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Sustainability Program

UC San Francisco has a robust sustainability program covering sustainability activities across the entire campus and medical center.  Formal and grassroot efforts are happening in many areas of the organization.  Find out more about these efforts at the Sustainability Dashboard located in the Review Metrics & Annual Report links above.


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Environmental Health News

Toxic chemicals, carcinogens skyrocket near fracking sites.

Oil and gas wells across the U.S. are spewing "dangerous" cancer-causing chemicals into the air, according to a new study that further corroborates reports of health problems around hydraulic fracturing sites.

Asbestos legacy: The families fighting for compensation.

Thousands of families across the U.K. are still being diagnosed with asbestos-related illnesses every year. For many of them, it is just the beginning of a long fight for compensation.

Does milk do a body good? Maybe not, a new study suggests.

Got milk? If you’re drinking it to prevent bone fractures or to boost your overall health, you might want to go back to the fridge and opt for a yogurt or a slice of cheese instead. A new study in the journal BMJ casts doubt on the widely held view that milk can help adults ward off hip fractures and broken bones.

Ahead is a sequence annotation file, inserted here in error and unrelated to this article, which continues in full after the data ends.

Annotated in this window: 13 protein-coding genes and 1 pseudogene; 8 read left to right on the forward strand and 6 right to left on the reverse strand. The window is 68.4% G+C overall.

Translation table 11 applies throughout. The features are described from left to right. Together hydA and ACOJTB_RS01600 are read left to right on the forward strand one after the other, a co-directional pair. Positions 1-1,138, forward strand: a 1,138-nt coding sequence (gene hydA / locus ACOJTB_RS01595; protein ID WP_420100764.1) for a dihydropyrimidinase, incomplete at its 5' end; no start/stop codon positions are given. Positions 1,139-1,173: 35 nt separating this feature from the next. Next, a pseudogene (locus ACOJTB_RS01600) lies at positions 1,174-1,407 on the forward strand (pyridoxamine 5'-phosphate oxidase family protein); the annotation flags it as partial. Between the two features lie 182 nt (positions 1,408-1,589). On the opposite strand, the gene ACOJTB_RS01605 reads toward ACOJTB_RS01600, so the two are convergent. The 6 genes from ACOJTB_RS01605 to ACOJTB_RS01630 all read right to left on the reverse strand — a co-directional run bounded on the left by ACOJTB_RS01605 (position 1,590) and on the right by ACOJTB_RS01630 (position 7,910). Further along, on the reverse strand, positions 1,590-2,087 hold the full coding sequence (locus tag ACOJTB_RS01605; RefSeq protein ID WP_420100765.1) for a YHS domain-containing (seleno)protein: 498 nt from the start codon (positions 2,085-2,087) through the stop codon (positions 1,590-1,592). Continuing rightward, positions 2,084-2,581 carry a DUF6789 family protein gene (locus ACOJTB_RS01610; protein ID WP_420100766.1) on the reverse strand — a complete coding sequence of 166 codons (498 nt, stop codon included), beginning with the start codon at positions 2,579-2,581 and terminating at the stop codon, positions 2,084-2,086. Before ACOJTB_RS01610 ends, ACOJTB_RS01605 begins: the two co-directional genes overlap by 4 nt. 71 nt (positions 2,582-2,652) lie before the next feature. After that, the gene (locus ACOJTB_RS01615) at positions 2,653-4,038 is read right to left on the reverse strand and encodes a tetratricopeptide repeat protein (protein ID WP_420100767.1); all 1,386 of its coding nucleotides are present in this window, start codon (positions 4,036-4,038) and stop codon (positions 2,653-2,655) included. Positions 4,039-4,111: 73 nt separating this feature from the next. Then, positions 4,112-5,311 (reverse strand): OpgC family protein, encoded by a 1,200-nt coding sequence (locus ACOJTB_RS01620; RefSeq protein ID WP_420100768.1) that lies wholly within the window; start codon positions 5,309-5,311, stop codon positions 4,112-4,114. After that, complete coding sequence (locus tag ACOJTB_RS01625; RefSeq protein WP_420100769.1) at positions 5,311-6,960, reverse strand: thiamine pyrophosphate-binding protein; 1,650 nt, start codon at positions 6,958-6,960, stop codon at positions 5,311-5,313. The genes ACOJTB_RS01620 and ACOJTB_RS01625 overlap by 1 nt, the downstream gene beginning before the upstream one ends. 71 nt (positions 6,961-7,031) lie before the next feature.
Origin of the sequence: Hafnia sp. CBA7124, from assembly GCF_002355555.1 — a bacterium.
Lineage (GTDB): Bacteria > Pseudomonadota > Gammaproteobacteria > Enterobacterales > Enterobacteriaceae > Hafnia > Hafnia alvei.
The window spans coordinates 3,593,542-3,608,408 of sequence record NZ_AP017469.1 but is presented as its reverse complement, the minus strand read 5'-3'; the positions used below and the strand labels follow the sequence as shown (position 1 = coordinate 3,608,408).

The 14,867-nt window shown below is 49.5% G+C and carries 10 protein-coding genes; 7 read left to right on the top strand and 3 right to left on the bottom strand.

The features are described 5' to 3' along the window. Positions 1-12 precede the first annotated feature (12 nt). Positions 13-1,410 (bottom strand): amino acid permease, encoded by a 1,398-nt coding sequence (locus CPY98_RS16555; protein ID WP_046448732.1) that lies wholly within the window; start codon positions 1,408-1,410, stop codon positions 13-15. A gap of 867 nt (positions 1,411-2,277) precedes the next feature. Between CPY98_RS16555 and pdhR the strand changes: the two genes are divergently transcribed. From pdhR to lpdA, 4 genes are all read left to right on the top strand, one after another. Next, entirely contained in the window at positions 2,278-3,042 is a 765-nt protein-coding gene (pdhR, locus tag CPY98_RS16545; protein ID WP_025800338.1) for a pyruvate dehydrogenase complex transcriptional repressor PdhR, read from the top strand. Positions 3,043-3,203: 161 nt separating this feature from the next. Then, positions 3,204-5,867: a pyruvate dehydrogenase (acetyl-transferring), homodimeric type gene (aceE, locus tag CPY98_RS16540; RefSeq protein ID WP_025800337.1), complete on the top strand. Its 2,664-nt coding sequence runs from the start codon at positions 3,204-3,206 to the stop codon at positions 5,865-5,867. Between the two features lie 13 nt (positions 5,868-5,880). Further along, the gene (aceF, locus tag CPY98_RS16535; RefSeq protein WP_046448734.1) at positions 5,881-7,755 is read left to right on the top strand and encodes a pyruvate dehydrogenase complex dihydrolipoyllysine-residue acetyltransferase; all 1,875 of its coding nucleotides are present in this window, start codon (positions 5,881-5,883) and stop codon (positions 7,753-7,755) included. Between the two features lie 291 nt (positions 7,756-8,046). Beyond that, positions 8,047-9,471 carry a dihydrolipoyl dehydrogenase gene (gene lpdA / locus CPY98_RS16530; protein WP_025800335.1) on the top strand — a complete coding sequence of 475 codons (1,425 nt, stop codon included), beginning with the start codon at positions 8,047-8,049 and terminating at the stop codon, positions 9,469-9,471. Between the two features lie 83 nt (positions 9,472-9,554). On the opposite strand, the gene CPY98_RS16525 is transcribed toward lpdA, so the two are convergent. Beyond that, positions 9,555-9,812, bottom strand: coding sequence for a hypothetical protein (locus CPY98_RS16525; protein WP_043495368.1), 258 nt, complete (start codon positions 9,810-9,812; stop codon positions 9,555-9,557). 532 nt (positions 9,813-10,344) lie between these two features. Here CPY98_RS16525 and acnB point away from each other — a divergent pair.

Major autism studies identify dozens of contributing genes.

Two new studies exploring the genetic basis of autism tie mutations in hundreds of genes to the disease. Several teams of researchers found that about 60 of the genes are considered “high confidence,” meaning there’s a 90% chance that mutations within those genes contribute to risk for autism.

Ebola is the least of your worries.

While one person in the United States has died from Ebola, the odds favor you being killed by almost every other alternative according to this years' National Safety Council release on Injury Facts.

Texas Commission on Environmental Quality issues surprising statement.

Many people are now scratching their heads over controversial comments made by one of the top scientists at the Texas Commission on Environmental Quality.

Those who help Ebola patients should be honored, not punished.

The political pressure for tougher restrictions is mounting, while the need for volunteers to fight the virus is quickly growing. President Obama should issue a guarantee now that those willing to serve will have that service honored and their right to return home protected.

Plastics chemical linked to changes in boys' genitals.

Boys exposed in the womb to high levels of a chemical found in vinyl products are born with slightly altered genital development, according to research published today. The study of nearly 200 Swedish babies is the first to link the chemical di-isononyl phthalate (DiNP) to changes in the development of the human male reproductive tract.

Former atomic workers overdue on federal benefits.